### Subjects

Seventeen right-handed participants (10 female) with mean age (29.9 +/- 6.4 years) and with normal or corrected-to-normal visual acuity gave informed consent to participate in the study. Subjects reported no history of photic epilepsy, had not experienced recent critical life events and had no history of psychotherapy or current psychopathology. The participants received 30 Euro for participation. The ethics committee of the University of Konstanz approved the procedures.

### Stimuli

Seventy-five colored pictures were chosen on the basis of their normative ratings from the International Affective Picture System [22]. Of these, 25 pictures presented unpleasant events (e.g. mutilations, assaults, etc.), 25 showed pleasant events (e.g. sports, erotic couples, children, etc.) and 25 showed neutral events (e.g. neutral faces, household objects, etc.). The three categories differed significantly from each other in IAPS normative valence ratings (pleasant: 7.4, neutral: 4.9, unpleasant: 2.4).

Normative arousal ratings did not differ for pleasant and unpleasant contents, but mean arousal levels for both emotional categories were significantly higher than for neutral contents (pleasant: 5.6, neutral: 2.9, unpleasant: 5.8.) Brightness, contrast and color spectra of the stimuli were matched across picture categories.

Pictures were presented with a video projector (JVC™, DLA-G11E) with a refresh rate of 100 Hz on a white plastic screen attached to the ceiling of the room. Pictures subtended a visual angle of 10° horizontally and 8° vertically to either side from the center of the screen. In each trial, one picture was presented in a flickering mode of 10 Hz for four seconds, resulting in 40 on/off cycles (same picture shown and not shown) of 50 milliseconds each. The inter-trial interval varied randomly between 6 to 8 seconds. In the inter-trial interval a grey screen with a fixation cross was presented to aid participants in maintaining gaze on the center of the screen.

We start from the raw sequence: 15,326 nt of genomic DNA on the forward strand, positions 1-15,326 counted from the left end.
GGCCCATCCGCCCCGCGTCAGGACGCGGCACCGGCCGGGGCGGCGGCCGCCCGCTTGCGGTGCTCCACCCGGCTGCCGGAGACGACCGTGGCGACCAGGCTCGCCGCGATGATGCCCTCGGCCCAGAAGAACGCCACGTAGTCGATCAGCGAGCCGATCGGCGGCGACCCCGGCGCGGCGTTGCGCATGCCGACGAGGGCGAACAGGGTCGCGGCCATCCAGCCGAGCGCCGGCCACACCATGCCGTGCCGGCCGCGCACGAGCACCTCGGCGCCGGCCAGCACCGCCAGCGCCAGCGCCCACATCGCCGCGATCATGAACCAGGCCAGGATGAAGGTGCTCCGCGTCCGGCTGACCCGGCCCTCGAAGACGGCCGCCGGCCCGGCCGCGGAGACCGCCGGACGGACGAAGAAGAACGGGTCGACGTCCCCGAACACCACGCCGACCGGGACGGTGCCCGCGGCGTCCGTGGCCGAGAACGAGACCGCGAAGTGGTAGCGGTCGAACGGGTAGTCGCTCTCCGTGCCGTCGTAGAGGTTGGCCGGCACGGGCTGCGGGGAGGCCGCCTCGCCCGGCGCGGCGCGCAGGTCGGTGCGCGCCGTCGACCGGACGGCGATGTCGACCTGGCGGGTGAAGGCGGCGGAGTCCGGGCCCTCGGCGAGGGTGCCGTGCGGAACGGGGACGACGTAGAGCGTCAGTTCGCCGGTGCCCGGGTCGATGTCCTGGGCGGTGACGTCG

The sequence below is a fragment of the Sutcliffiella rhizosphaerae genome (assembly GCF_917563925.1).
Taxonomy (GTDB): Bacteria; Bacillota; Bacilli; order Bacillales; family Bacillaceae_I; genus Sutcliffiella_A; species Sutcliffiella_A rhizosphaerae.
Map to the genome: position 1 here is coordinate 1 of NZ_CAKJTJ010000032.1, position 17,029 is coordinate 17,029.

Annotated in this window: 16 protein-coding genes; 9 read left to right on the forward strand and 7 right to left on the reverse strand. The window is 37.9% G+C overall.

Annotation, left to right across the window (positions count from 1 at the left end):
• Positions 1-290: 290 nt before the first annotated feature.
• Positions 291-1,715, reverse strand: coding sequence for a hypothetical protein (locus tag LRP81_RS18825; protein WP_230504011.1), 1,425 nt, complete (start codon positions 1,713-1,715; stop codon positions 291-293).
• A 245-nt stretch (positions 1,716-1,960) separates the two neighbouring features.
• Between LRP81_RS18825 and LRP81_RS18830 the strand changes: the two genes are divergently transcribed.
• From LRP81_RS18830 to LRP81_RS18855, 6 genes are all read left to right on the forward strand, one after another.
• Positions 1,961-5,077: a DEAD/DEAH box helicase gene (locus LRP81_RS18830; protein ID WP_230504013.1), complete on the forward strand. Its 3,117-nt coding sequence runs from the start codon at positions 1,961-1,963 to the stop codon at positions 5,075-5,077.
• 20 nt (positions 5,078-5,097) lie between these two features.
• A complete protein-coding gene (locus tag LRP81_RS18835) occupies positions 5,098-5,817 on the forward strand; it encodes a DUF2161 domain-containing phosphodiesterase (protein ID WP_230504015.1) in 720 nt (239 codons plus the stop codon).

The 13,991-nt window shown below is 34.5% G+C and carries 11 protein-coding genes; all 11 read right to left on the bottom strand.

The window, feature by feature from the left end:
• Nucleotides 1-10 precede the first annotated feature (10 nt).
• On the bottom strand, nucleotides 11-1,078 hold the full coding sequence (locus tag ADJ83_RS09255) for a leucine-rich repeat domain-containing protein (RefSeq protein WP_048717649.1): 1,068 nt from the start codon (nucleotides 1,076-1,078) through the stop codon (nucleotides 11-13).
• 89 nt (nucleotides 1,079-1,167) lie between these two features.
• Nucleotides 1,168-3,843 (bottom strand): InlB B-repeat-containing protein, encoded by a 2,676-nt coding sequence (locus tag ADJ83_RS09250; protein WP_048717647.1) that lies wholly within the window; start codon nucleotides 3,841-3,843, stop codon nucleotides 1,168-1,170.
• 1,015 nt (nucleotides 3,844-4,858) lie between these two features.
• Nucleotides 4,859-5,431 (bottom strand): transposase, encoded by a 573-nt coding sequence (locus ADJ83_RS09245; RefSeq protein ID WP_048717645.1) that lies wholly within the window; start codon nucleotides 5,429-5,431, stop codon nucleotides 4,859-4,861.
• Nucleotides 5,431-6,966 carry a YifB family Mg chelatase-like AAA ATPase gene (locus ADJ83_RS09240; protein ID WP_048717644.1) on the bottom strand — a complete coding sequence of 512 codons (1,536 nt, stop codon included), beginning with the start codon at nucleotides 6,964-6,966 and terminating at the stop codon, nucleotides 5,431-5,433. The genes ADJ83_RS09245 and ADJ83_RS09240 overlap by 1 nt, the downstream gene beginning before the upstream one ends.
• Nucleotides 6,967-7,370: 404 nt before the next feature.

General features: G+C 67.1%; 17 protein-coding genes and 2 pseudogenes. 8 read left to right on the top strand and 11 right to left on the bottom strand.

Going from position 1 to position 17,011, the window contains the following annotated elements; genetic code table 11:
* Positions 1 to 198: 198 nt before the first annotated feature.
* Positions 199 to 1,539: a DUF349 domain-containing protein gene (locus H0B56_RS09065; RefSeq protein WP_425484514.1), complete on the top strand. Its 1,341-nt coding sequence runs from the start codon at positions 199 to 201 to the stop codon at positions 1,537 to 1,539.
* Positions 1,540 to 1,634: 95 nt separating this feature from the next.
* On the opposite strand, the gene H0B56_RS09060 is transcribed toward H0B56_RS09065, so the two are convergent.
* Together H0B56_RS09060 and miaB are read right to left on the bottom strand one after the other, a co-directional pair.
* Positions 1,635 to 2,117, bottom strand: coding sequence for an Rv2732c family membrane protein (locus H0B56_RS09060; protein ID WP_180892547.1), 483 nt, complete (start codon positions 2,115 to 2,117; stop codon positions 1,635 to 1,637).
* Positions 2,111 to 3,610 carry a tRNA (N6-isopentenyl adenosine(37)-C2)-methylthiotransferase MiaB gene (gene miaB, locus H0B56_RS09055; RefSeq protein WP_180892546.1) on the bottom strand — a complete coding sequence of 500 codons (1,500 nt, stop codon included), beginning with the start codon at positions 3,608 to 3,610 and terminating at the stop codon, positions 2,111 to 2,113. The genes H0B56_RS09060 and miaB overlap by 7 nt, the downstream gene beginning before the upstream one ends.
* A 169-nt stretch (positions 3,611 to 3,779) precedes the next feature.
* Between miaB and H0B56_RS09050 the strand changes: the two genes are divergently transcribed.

### Procedure

Upon arriving at the laboratory, participants were familiarized with the MEG chamber and an informed consent form was signed. Handedness was determined using the Edinburgh Inventory [23]. For artifact control, four electrodes for the electro-oculogram (EOG) were attached; two near the left and right outer canthus and two above and below the right eye. Two electrodes attached at the left and right lower forearm recorded the electrocardiogram, which was monitored during the recording. As the aim of the current study was to introduce a rather new method of analyzing the spatial and temporal course of visual evoked brain activation, the presentation of ECG data would have gone beyond the scope of the paper. Results from the ECG recordings and correlations with several psychological and neural markers will be reported in an additional article. Subjects were then seated in a magnetically shielded chamber and their head shapes were digitized with a Polhemus 3Space Fasttrack (Polhemus, Colchester, VT, USA). Five index points (left and right periauricular points, nasion, pseudo-Cz and pseudo-inion point at the forehead) were determined to calculate the relative head position within the MEG helmet for source analysis. Finally, subjects were placed under the MEG sensors and instructed to avoid eye movement during picture presentation. A video camera monitored subjects' behavior and assured compliance throughout the experiment.